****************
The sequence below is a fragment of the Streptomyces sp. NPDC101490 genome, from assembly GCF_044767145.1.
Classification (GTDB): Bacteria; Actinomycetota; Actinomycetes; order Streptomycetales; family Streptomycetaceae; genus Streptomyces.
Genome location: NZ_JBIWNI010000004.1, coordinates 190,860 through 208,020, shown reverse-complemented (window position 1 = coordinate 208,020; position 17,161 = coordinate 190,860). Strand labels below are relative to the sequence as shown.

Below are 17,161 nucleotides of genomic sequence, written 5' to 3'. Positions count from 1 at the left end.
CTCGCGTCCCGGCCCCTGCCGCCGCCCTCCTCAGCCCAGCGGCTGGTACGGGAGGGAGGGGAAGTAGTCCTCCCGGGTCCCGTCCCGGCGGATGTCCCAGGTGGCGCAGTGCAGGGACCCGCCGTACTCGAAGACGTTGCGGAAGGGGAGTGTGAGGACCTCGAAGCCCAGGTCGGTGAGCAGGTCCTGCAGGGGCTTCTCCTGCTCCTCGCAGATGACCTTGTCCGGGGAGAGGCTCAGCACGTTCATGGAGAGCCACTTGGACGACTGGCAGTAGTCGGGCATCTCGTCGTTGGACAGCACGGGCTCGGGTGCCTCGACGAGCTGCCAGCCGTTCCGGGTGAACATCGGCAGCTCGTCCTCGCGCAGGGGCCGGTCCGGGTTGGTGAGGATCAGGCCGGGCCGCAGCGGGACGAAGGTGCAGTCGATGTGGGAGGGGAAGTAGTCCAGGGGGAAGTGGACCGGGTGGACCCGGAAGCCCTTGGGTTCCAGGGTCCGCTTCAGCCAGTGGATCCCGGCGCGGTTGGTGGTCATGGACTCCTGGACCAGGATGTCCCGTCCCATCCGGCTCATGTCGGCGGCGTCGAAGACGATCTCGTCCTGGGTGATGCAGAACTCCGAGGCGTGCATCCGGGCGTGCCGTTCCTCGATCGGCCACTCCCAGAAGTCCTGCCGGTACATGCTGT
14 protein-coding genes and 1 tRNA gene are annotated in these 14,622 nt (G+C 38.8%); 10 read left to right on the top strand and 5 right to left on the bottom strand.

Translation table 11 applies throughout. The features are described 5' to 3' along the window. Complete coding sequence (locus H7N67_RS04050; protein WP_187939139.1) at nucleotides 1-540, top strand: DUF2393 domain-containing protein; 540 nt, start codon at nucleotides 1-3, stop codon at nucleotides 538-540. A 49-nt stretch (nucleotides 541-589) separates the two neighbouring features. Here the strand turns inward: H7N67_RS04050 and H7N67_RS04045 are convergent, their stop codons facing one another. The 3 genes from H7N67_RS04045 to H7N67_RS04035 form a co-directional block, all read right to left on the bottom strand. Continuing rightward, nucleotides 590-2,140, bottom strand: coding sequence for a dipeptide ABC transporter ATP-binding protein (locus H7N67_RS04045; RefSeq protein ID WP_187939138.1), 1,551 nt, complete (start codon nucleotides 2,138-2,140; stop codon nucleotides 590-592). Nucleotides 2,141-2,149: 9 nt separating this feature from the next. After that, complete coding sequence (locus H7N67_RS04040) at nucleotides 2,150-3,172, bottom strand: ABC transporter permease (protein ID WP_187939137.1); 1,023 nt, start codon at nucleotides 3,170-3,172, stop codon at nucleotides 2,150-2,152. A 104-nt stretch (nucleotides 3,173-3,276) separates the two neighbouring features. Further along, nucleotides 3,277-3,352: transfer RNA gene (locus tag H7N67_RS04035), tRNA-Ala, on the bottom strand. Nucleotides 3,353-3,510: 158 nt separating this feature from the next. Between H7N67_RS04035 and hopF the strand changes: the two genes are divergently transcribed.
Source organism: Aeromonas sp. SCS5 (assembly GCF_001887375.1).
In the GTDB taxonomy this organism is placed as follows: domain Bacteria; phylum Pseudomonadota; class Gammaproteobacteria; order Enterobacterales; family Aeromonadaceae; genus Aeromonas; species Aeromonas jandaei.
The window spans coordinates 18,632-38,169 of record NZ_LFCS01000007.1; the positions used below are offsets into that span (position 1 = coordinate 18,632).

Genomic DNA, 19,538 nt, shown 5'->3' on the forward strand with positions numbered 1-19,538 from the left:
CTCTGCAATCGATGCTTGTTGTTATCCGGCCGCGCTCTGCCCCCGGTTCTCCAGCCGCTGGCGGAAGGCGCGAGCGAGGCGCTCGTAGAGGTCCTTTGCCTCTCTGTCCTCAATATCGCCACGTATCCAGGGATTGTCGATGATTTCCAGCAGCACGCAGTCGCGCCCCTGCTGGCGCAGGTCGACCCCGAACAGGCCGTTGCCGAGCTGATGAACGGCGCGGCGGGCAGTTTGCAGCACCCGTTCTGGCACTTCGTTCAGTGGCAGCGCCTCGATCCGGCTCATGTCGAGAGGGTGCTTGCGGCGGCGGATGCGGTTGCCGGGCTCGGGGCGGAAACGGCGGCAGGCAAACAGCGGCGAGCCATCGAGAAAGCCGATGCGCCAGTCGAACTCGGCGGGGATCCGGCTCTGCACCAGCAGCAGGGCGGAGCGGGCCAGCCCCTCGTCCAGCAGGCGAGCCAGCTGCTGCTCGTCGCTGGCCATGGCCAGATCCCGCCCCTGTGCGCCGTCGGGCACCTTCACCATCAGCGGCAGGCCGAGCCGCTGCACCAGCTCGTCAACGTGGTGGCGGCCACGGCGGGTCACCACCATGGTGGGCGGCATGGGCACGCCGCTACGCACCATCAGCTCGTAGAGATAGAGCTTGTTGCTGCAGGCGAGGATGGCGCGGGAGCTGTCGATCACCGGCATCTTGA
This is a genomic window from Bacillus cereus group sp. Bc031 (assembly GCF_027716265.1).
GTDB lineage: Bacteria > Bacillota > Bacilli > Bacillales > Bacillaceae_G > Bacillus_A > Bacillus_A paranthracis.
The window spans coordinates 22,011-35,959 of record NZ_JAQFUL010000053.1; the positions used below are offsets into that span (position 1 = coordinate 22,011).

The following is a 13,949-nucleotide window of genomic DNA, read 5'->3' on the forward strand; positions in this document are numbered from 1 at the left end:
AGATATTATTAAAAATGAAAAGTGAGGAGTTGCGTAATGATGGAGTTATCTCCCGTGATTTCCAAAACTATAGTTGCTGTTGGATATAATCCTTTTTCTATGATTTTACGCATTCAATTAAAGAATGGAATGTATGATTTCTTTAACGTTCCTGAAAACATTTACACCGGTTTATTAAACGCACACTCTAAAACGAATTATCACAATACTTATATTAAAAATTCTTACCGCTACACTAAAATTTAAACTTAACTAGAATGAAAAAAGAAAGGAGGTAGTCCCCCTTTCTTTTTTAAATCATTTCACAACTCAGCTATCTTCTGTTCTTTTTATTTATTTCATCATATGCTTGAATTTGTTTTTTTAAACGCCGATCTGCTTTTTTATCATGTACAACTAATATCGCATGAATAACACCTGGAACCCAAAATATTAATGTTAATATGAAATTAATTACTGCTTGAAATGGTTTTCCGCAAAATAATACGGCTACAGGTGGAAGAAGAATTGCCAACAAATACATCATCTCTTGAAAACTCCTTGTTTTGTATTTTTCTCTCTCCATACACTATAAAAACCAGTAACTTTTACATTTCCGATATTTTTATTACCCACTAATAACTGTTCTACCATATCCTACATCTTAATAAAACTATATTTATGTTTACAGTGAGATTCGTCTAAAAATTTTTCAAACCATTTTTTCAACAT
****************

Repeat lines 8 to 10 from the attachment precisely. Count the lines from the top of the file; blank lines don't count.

Source organism: Aeromonas sp. SCS5 (assembly GCF_001887375.1).
In the GTDB taxonomy this organism is placed as follows: domain Bacteria; phylum Pseudomonadota; class Gammaproteobacteria; order Enterobacterales; family Aeromonadaceae; genus Aeromonas; species Aeromonas jandaei.
The window spans coordinates 18,632-38,169 of record NZ_LFCS01000007.1; the positions used below are offsets into that span (position 1 = coordinate 18,632).